becoming perfect.

I recently had my low self-worth brought to my attention, and it was thrown into the spotlight with this statement: “You feel like you have to work for God’s favor.”

Not only did I disagree, but I was offended. How dare she make that great assumption about my relationship with God? And if I’m being completely honest, that’s probably how I responded. Looking back, I think I was so offended because…it…is…true (ugh, I hate being wrong).

In my early Christian upbringing, I always felt like a relationship with God was completely based on my performance. I was well-behaved, but I wasn’t sure why. I remember in college, the person I was dating at the time (who was agnostic) asked me why I was a Christian. What made God so special to me? My response was literally “It’s how I was brought up.” Friends, this is a crappy reason to believe anything.

Needless to say, my relationship with God has always been a struggle to fight my tendency to “perform.” Even now, understanding what it means to have a relationship with the Lord, I still want to be good enough. And unfortunately for me, I never perform well enough. I am never good enough. When my friend brought this flaw of mine to light, I realized that maybe I DON’T completely understand what a relationship with God is supposed to look like. So now, I dig for Truth.

Scripture leads me to believe that before Christ entered my life, I was spiritually dead. What does this mean?

Therefore, just as sin came into the world through one man, and death through sin, and so death spread to all men because all sinned… [Romans 5:12]

Because sin entered the world, and because I was born into sin, I was spiritually dead. This is not a choice I made, but something I was born enslaved to. Sin held my spirit captive, and it was dead.

I think a misconception I had about my sinfulness was that I chose it. And because I *chose it*, I could *not choose it.* I had the power. The ball was in my court. If I *didn’t choose it* enough times, I would be counted righteous before God.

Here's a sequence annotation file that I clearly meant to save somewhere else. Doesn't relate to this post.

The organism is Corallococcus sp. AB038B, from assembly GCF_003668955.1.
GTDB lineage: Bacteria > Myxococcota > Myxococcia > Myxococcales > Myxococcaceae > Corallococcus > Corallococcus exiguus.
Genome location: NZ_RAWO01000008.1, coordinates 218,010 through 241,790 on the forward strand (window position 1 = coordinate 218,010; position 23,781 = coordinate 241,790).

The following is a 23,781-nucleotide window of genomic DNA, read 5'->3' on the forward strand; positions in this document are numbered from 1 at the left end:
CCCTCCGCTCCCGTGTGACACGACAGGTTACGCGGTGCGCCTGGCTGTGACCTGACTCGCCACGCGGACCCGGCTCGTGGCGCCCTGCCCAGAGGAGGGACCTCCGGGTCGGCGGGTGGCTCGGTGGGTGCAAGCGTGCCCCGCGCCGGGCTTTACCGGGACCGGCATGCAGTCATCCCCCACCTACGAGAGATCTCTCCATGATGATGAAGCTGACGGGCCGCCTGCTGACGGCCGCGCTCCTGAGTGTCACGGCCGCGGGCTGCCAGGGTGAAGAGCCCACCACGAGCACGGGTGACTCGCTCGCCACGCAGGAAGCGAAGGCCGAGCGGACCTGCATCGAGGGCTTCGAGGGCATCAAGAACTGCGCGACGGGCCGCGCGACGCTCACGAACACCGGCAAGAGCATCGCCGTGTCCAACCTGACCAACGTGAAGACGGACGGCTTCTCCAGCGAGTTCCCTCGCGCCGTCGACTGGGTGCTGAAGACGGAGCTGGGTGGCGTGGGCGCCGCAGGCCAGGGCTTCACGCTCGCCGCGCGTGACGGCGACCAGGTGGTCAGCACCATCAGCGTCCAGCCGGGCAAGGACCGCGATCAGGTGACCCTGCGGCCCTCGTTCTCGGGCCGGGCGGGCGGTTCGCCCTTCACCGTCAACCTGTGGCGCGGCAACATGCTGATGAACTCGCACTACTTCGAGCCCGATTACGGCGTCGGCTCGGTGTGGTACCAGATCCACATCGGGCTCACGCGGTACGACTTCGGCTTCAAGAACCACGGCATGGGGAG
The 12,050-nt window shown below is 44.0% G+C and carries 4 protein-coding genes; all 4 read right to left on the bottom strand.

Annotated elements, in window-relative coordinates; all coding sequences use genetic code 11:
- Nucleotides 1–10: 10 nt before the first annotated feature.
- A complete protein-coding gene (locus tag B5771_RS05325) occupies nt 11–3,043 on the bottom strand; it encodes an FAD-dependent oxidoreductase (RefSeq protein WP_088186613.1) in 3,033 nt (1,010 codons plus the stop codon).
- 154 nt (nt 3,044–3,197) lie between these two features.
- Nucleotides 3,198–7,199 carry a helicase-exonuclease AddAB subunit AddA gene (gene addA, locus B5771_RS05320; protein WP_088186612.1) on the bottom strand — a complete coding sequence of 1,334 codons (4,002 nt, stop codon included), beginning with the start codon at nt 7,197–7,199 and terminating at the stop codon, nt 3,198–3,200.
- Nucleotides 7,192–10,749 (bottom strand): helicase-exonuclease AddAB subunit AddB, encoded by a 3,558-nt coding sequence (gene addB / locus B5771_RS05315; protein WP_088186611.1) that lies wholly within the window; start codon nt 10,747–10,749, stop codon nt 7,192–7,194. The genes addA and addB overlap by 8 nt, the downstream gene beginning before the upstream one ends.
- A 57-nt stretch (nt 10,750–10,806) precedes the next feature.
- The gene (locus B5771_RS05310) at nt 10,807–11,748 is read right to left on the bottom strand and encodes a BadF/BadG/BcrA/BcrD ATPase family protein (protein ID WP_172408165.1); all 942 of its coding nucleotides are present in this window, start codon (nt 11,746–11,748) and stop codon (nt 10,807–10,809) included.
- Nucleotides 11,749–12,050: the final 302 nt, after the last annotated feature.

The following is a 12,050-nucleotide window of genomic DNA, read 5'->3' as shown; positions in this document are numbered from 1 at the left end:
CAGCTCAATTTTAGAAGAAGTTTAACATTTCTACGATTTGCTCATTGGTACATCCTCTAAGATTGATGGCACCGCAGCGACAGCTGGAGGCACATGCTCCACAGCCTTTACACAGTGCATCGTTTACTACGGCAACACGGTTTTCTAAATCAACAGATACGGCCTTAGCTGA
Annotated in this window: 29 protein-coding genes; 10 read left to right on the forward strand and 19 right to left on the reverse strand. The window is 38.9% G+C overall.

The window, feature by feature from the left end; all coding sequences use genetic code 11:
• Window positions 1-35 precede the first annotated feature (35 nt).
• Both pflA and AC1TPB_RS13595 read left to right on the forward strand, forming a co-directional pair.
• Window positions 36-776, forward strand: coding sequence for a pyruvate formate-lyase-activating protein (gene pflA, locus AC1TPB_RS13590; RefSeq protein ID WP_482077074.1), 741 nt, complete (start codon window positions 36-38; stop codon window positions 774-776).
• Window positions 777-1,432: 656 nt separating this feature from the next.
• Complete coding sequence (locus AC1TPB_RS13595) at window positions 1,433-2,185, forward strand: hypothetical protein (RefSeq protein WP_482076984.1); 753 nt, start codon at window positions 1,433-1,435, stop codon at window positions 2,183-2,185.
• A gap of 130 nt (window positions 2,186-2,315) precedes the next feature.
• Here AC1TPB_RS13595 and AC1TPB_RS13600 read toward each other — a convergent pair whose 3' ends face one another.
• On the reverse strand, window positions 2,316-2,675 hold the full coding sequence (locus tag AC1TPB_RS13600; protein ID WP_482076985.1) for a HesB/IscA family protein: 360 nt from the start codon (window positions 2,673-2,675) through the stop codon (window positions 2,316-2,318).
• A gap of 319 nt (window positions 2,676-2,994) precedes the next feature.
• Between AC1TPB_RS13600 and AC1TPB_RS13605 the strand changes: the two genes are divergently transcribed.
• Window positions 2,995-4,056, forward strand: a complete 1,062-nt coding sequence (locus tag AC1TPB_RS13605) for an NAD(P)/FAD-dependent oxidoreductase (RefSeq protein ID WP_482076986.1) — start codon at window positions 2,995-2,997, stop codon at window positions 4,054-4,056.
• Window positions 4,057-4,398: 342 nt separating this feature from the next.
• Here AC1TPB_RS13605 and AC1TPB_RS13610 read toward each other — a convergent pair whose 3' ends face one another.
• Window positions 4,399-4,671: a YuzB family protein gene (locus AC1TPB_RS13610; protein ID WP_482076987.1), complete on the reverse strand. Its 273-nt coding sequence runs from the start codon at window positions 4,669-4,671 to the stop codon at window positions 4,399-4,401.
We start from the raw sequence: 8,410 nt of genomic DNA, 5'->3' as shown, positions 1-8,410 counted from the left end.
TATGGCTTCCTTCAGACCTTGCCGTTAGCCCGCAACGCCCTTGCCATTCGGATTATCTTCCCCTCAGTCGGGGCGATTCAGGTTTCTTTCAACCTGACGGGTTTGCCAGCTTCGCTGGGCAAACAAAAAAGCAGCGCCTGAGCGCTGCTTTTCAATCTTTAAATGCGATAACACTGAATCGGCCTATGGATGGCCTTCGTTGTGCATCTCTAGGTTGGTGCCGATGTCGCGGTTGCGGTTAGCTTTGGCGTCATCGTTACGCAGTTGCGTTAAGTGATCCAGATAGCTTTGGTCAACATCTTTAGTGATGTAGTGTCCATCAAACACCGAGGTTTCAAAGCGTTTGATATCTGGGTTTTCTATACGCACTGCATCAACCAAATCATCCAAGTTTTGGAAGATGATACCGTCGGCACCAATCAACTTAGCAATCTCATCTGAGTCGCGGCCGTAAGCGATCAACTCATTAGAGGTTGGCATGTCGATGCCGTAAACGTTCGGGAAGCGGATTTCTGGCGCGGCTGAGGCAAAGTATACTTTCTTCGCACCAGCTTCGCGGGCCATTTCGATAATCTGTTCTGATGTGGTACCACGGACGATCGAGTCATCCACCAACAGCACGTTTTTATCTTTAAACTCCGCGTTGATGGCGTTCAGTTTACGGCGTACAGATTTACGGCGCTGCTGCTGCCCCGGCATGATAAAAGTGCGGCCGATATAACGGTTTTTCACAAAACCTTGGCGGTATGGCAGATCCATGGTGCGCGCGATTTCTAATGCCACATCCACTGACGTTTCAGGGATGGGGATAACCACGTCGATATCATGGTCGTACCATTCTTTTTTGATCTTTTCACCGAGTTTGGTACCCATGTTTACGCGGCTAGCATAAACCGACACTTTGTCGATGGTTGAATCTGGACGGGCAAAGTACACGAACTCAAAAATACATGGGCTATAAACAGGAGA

A time came in my life where I realized that was simply untrue. I realized that nothing I chose would make me righteous, and nothing I chose could make me any more unrighteous than I already was. My fate was sealed. I was condemned through the original sin I was born into.

Therefore, as one trespass led to condemnation for all men… [Romans 5:18a]

Enter: Jesus; the game-changer.

…so one act of righteousness leads to justification and life for all men. [Romans 5:18b]

Jesus changed it all. His one act of righteousness leads to my justification. Essentially, this means that Jesus makes me right; He makes me virtuous. Jesus is the justifier, which means HE made me righteous. I did nothing.

Finally understanding this changed something for me. I realized that I had not had a salvation that was freely given. I had a “salvation” that I had to work for, one that might be stripped from me depending on my behavior. I had not experienced what Romans 6:23 shares:

For the wages of sin is death, but the free gift of God is eternal life in Christ Jesus our Lord.

Whoa. Whoa, indeed. When it comes to my salvation, the only thing I bring to the table is sin. I present myself, dirty, broken, and dead; Jesus steps forward in purity and righteousness and perfection. He switches places with me.

He is the propitiation for our sins, and not for ours only but also for the sins of the whole world. [1 John 2:2]

He literally averts God’s attention to Himself. He comes in and takes my place.